SBA Extends COVID-19 EIDL Application Deadline through 2021
WASHINGTON— The U.S. Small Business Administration (SBA) announced that the deadline to apply for the Economic Injury Disaster Loan (EIDL) program for the COVID-19 Pandemic disaster declaration is extended to December 31, 2021. The deadline extension comes as a result of the recent bipartisan COVID-19 relief bill passed by Congress and enacted by the President on December 27, 2020.
To date, SBA has approved $197 billion in low-interest loans which provide U.S. small businesses, non-profits and agricultural businesses working capital funds to help America’s small businesses make it through this challenging time.
“Following the President’s declaration of the COVID-19 Pandemic, SBA has approved over 3.6 million loans through our Economic Injury Disaster Loan program nationwide,” Administrator Jovita Carranza said. “The EIDL program has assisted millions of small businesses, including non-profit organizations, sole proprietors and independent contractors, from a wide array of industries and business sectors, to survive this very difficult economic environment.”
EIDL loan applications will continue to be accepted through December 2021, pending the availability of funds. Loans are offered at very affordable terms, including a 3.75% interest rate for small businesses and 2.75% for non-profit organizations, a 30-year maturity, and an automatic deferment of one year before monthly payments begin. Every eligible small business and non-profit are encouraged to apply to get the resources they need.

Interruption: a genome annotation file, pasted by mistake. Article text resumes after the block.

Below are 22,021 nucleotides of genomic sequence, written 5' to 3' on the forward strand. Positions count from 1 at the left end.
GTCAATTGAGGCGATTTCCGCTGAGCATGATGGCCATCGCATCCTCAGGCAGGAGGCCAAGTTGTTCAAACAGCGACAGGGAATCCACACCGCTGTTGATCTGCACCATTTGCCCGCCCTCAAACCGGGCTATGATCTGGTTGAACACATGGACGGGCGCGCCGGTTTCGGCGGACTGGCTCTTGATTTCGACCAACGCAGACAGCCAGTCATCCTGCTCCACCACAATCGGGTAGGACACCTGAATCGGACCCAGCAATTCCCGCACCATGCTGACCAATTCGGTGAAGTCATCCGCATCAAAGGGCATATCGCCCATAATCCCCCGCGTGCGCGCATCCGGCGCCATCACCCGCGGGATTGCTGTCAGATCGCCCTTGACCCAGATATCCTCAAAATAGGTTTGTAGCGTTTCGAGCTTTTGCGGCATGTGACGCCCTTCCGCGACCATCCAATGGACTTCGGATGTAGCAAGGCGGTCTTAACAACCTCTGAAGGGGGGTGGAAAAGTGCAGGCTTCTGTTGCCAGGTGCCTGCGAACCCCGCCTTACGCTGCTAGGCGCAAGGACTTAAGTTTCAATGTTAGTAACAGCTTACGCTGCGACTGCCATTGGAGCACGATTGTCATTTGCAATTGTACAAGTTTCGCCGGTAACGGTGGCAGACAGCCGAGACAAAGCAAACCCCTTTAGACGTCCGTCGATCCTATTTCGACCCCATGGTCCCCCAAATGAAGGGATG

About the U.S. Small Business Administration
The U.S. Small Business Administration makes the American dream of business ownership a reality. As the only go-to resource and voice for small businesses backed by the strength of the federal government, the SBA empowers entrepreneurs and small business owners with the resources and support they need to start, grow or expand their businesses, or recover from a declared disaster. It delivers services through an extensive network of SBA field offices and partnerships with public and private organizations. To learn more, visit www.sba.gov.